How I Beat the Cycle of Binging and PurgingPosted: April 4, 2011
Recently I was asked an excellent question about binge eating and overcoming restriction to eliminate the urge to binge.
I personally fell into the former category. The heavy, overwhelming feeling of food sitting in my stomach was almost unbearable. I would immediately be consumed with a need to get the food out of my body. The urge was impossible to ignore and would intensify until I gave in to it.
I struggled with this for nearly two years. It happened more frequently as I began “allowing” myself to eat “naughty” foods – I would order fries or ice cream, enjoy them…and then immediately be slammed by the fear that I’d lost control over my intake and would immediately see the evidence on my thighs. I often had to excuse myself from the table at restaurants, parties at my university and holiday meals with my family. Purging brought an immediate sense of relief, but the guilt that had accompanied the original meal still remained.
During my eating disorder, binging was often the result of stress that I had no idea how to healthfully deal with. For me, binging occurred on two levels:
- The severe restrictions I imposed on myself 95 percent of the time eventually gave way to the primal need for food. At this point, my body was (rightfully!) distrusting of my potential to feed it ever again, and because it literally did not know where its next meal would come from, my mindset was often to shove as much food in as possible during this slim window of opportunity.
- Even when I felt that I could continue my patterns of restriction for a longer period of time, I often would binge as a result of feeling overwhelmed by life and its stressors. Common issues that triggered some of my binges included fighting with my mother, jealousy, massive homework assignments and procrastination on various deadlines. Compounded with a laundry list of insecurities, these external factors often triggered a binge that was immediately followed by guilt and a desire to purge.
Despite not binging and purging frequently enough to be classified as bulimic, I knew beyond a shadow of a doubt that healthy women do not consume a half a box of laxatives or force themselves to vomit. It was a very shameful process, and I found myself spending inordinate amounts of time planning ways to excuse myself from activities or hide the red marks on my knuckles. I knew that this was no way to live. Although I never had one “Aha!” moment where I made a conscious decision to quit, I learned to identify the factors that triggered my binge/purge episodes so that I could curb them in the first place.
One of the first things I did was identify “safe” foods that I knew I could keep down. I avoided cheese, rice, noodles, chips and pizza for an extended period of time because I knew that even a small portion would still trigger intense guilt and a bulimic reaction. I based my diet on mostly fruits, vegetables, chicken, salad and protein bars.
Over time, I began reincorporating “fear foods.” At first, I would enjoy a small single bite. Eventually, I taught my body to stomach normal portions of the foods that had once triggered a binge.
Another key step in beating my bulimic tendencies was learning to stop eating when I’d hit my “full point.” I knew that once I’d reached a certain level of “fullness,” continuing to add food to my stomach would make me acutely aware of the amount of food that I had consumed, leading to – you guessed it – the need to purge.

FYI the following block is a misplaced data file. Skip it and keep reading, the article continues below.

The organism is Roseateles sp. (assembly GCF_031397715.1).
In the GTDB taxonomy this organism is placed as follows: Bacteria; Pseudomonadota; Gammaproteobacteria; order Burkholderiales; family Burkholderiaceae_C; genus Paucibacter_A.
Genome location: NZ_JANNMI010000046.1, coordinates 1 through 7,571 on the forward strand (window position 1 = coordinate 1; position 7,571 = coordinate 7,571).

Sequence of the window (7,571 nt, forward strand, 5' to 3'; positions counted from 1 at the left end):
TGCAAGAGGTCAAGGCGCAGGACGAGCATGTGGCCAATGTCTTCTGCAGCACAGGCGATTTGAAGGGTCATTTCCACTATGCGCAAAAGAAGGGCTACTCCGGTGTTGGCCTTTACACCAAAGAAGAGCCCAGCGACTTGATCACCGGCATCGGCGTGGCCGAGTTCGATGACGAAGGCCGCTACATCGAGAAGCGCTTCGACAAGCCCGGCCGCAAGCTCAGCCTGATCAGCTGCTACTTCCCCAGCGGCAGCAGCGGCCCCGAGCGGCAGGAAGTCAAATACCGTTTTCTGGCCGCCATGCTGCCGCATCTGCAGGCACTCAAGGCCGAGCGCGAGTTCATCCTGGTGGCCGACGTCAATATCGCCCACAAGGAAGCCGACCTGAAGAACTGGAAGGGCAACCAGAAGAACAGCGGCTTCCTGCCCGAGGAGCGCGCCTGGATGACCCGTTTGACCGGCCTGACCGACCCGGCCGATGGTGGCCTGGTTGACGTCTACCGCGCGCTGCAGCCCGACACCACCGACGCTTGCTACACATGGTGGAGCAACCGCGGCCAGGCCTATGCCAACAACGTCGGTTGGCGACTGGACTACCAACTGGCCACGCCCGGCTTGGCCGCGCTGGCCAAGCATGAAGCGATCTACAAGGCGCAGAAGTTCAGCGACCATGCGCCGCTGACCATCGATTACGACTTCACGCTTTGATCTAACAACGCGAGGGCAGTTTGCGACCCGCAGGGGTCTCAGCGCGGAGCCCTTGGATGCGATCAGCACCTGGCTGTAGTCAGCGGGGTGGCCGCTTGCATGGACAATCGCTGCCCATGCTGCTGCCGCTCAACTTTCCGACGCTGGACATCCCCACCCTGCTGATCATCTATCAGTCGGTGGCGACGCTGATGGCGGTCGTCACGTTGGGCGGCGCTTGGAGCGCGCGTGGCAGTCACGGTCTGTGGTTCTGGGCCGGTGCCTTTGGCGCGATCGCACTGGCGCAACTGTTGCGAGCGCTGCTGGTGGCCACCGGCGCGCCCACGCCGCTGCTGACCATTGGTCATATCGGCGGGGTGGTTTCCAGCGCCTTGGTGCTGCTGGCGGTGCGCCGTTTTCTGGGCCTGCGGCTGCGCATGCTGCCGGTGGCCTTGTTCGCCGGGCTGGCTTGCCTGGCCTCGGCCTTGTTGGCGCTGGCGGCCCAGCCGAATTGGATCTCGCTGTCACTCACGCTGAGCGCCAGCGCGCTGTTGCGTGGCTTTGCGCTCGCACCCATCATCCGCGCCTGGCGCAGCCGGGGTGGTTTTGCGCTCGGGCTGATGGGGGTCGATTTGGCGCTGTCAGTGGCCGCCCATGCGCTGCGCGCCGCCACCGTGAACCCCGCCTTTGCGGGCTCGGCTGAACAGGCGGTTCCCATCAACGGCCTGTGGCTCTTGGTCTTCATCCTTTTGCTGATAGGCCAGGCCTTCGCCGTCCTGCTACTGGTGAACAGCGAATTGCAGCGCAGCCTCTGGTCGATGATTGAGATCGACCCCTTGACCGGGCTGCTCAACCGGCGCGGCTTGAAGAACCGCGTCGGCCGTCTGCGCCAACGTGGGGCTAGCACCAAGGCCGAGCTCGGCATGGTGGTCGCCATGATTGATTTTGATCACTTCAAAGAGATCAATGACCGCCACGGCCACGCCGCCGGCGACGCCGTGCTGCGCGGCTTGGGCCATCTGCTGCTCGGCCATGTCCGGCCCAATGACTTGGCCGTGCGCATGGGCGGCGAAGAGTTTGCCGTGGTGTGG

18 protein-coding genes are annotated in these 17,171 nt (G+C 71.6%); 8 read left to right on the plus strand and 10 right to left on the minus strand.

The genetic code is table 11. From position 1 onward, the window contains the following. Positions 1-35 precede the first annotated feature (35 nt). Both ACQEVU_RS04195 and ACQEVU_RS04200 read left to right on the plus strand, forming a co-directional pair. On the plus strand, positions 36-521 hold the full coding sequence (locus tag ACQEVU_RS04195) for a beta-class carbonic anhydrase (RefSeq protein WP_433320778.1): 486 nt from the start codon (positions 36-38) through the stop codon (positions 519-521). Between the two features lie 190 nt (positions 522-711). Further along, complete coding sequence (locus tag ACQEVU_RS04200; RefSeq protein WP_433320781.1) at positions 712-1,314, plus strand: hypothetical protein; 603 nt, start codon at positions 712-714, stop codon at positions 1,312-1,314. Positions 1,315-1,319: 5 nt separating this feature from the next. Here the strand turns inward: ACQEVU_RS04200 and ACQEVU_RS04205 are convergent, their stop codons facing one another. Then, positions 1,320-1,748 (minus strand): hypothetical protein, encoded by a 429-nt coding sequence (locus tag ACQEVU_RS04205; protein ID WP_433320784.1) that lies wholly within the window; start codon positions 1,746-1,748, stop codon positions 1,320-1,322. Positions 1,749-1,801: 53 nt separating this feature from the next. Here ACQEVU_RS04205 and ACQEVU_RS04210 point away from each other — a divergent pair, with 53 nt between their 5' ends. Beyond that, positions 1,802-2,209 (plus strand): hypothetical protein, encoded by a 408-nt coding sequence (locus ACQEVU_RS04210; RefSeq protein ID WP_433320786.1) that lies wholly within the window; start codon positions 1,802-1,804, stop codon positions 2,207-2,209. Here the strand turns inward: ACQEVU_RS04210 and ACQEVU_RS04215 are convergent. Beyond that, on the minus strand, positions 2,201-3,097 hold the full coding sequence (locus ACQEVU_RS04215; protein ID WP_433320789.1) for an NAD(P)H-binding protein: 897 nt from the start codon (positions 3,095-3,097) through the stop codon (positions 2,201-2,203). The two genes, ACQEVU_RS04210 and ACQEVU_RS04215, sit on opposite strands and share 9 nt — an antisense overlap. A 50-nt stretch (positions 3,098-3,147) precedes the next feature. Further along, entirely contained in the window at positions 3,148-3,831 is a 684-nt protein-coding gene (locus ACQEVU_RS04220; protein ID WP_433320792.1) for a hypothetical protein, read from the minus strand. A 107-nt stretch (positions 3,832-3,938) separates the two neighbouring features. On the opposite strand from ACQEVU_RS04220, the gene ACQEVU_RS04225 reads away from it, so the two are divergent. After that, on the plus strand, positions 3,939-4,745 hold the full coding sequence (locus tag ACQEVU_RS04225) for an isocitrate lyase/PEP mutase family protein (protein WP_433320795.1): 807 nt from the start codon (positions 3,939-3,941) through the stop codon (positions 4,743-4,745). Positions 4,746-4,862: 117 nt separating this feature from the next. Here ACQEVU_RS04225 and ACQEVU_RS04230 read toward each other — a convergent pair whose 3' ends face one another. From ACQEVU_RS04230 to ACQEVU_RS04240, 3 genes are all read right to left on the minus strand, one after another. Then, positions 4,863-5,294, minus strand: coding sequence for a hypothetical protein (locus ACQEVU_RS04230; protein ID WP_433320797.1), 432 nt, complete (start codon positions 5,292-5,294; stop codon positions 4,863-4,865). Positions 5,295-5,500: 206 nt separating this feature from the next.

Eating slowly was key. During binges, I literally stuffed my face in a feverish attempt to get food into my body. I had to make a conscious attempt to enjoy my meal and put away my silverware once I was no longer physically hungry. Learning to stop eating when I was full helped me avoid that unbearably full feeling of food in my stomach. I also refused to allow myself to eat out of boredom or sadness.
There were many times that I caught myself mid-binge (or mid-purge) and noted that I was engaging in unhealthy habits. This happened a great deal during recovery. I made note of the fact that I was not dealing with my urges properly and removed myself from the situation. I often physically told myself that this cycle was an unacceptable, unhealthy behavior. I forced myself to become mindful of what I was doing rather than slamming back pizza slices in rapid succession. I was ashamed of my disordered eating and would typically stop once I realized I was engaging in a bulimic cycle.
Slowly, I learned that a healthy relationship with food involved moderate amounts of whatever sounded best to me. I began independently researching nutrition and soon realized that bodies often crave the nutrients it is lacking. This made immense amounts of sense to me, and I started focusing on giving myself adequate nutrients and enough variety to stay satisfied without having to resort to a binge. I made being good to my body a priority. I viewed purging as a “punishment,” and treating myself with kindness helped counteract that urge. Over time, the bulimic episodes tapered off and eventually stopped.
Although since recovering, I have occasionally been faced with the desire to binge or purge, choosing not to restrict my diet and eating with awareness has helped me curb my bulimic urges. I remind myself that there is no reason to be guilty for enjoying a meal with a moderate fat content or an entire serving of dessert. I believe that I am worth more than a night spent with my face in the toilet bowl. I also believe that no woman should feel so poorly about herself and her food choices that she subjects herself to the misery of a binge and purge cycle. There is indeed a beautiful, liberated life beyond the disorder – a life not interrupted by guilt and self-loathing, and it is worth every single struggle that comes with recovery.
Have you ever struggled with binge eating or bulimia? How have you learned to stop the cycle?